Friday, June 2, 2023

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Tech Talk

GPS is useful but draining


There are two sacred cows in smartphone-user experience: battery life and constant connection to information. One of the best features of smartphones is the ability to notify users of new content through a background tool known as push notifications. For years popular services such as email, text messages and social networks have used push notifications to alert users of updates with little uproar, but a new trend in application development is pitting these two sacred cows against each other.

Since Foursquare wove user geographic location into the social media universe back in 2009, developers have been frothing at the mouth to capitalize on user location. Global positioning system (GPS) technology has been a standard feature on all smartphones since the original iPhone. At a moment’s notice, users can find directions, traffic information and local businesses, but too much GPS use drains the phone’s battery extremely fast.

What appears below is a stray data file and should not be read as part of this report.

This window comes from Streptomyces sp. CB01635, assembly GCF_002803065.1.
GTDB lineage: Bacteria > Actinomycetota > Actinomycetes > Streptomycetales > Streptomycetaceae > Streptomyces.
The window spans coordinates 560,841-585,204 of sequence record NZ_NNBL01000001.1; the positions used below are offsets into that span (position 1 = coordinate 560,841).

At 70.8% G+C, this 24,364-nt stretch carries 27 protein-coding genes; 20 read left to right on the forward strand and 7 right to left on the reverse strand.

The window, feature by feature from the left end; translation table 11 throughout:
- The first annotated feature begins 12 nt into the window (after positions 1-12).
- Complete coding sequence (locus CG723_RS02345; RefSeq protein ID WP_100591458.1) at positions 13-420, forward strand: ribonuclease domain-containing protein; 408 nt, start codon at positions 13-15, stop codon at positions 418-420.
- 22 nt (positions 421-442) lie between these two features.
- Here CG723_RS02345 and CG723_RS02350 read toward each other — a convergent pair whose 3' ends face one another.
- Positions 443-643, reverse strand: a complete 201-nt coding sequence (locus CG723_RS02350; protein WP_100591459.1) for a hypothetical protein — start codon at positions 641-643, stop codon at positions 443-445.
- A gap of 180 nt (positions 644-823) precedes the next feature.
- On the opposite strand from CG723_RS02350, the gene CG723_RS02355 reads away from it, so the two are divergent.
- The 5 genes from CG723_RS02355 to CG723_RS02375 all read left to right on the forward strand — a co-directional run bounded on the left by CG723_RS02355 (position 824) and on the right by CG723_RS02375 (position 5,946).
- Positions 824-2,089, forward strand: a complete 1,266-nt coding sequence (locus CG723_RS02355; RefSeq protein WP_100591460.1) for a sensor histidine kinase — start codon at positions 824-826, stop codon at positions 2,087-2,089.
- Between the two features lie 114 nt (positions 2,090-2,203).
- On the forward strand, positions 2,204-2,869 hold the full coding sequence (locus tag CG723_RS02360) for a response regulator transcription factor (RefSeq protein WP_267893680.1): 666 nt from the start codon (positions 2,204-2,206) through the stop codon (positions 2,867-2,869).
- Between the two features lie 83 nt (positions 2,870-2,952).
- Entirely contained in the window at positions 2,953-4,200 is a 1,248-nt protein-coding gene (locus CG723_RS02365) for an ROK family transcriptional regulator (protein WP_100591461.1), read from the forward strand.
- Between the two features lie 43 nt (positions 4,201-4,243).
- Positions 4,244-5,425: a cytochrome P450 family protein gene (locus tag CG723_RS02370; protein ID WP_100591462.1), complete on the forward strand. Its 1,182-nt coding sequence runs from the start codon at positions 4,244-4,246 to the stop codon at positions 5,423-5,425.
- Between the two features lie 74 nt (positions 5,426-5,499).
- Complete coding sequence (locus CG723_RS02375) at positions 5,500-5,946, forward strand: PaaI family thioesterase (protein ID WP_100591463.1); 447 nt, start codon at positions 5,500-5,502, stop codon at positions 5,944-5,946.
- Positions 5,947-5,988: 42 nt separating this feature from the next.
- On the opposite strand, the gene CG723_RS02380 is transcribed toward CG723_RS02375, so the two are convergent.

Up until recently only heavy GPS users had to concern themselves with this battery drain, but Foursquare and its social locating brethren are changing that. Far too many users don’t understand one smartphone property in particular: When you click the home button on your phone, the application you were running does not quit, it is simply running in the background. Many applications will sit idle and do nothing, but some will continue processing.

A recent Foursquare update takes advantage of background processing capability by monitoring user location, sending push notifications if they happen to go near something that might interest them. Geo-locating users can also be achieved through cellular tower triangulation but is refined through occasional GPS. This constant monitoring is a death cocktail for smartphone batteries.

Luckily, Foursquare and many other GPS-enabled applications offer users the chance to opt out of its push notification service, but I’d wager many opt in without understanding the full effect the decision will have on their battery. And when push comes to shove, users won’t troubleshoot what is draining their battery. They’ll just start cutting out smartphone cancer, i.e. battery-killing apps, because what good is immediate information if your phone isn’t awake to receive it? CV

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Patrick Boberg is a central Iowa creative media specialist. For more tech insights, follow him on Twitter @PatBoBomb

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